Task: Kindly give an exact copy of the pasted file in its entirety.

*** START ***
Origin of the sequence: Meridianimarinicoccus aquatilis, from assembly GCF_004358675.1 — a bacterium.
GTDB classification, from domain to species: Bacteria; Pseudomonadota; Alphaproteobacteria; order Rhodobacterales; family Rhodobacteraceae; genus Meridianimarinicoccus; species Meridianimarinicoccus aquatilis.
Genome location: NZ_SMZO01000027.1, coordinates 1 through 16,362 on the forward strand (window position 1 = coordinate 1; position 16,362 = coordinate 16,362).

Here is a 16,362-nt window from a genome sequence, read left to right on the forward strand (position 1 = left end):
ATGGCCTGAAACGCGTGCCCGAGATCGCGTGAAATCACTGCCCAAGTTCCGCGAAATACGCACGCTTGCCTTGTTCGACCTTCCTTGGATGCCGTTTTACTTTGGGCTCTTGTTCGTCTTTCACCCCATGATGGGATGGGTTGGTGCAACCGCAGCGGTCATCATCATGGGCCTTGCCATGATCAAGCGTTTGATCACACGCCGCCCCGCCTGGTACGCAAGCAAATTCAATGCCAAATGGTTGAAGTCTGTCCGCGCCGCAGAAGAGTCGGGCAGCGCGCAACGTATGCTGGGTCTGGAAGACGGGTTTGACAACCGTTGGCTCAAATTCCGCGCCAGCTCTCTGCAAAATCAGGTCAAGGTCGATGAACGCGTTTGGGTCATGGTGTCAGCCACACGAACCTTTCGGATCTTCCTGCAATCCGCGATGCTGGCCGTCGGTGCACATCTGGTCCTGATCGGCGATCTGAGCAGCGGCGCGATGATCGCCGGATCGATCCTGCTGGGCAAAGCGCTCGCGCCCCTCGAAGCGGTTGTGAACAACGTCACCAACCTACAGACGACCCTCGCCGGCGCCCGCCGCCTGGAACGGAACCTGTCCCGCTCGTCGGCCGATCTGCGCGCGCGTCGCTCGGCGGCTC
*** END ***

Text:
Origin of the sequence: Meridianimarinicoccus aquatilis, from assembly GCF_004358675.1 — a bacterium.
GTDB classification, from domain to species: Bacteria; Pseudomonadota; Alphaproteobacteria; order Rhodobacterales; family Rhodobacteraceae; genus Meridianimarinicoccus; species Meridianimarinicoccus aquatilis.
Genome location: NZ_SMZO01000027.1, coordinates 1 through 16,362 on the forward strand (window position 1 = coordinate 1; position 16,362 = coordinate 16,362).

Here is a 16,362-nt window from a genome sequence, read left to right on the forward strand (position 1 = left end):
ATGGCCTGAAACGCGTGCCCGAGATCGCGTGAAATCACTGCCCAAGTTCCGCGAAATACGCACGCTTGCCTTGTTCGACCTTCCTTGGATGCCGTTTTACTTTGGGCTCTTGTTCGTCTTTCACCCCATGATGGGATGGGTTGGTGCAACCGCAGCGGTCATCATCATGGGCCTTGCCATGATCAAGCGTTTGATCACACGCCGCCCCGCCTGGTACGCAAGCAAATTCAATGCCAAATGGTTGAAGTCTGTCCGCGCCGCAGAAGAGTCGGGCAGCGCGCAACGTATGCTGGGTCTGGAAGACGGGTTTGACAACCGTTGGCTCAAATTCCGCGCCAGCTCTCTGCAAAATCAGGTCAAGGTCGATGAACGCGTTTGGGTCATGGTGTCAGCCACACGAACCTTTCGGATCTTCCTGCAATCCGCGATGCTGGCCGTCGGTGCACATCTGGTCCTGATCGGCGATCTGAGCAGCGGCGCGATGATCGCCGGATCGATCCTGCTGGGCAAAGCGCTCGCGCCCCTCGAAGCGGTTGTGAACAACGTCACCAACCTACAGACGACCCTCGCCGGCGCCCGCCGCCTGGAACGGAACCTGTCCCGCTCGTCGGCCGATCTGCGCGCGCGTCGCTCGGCGGCTC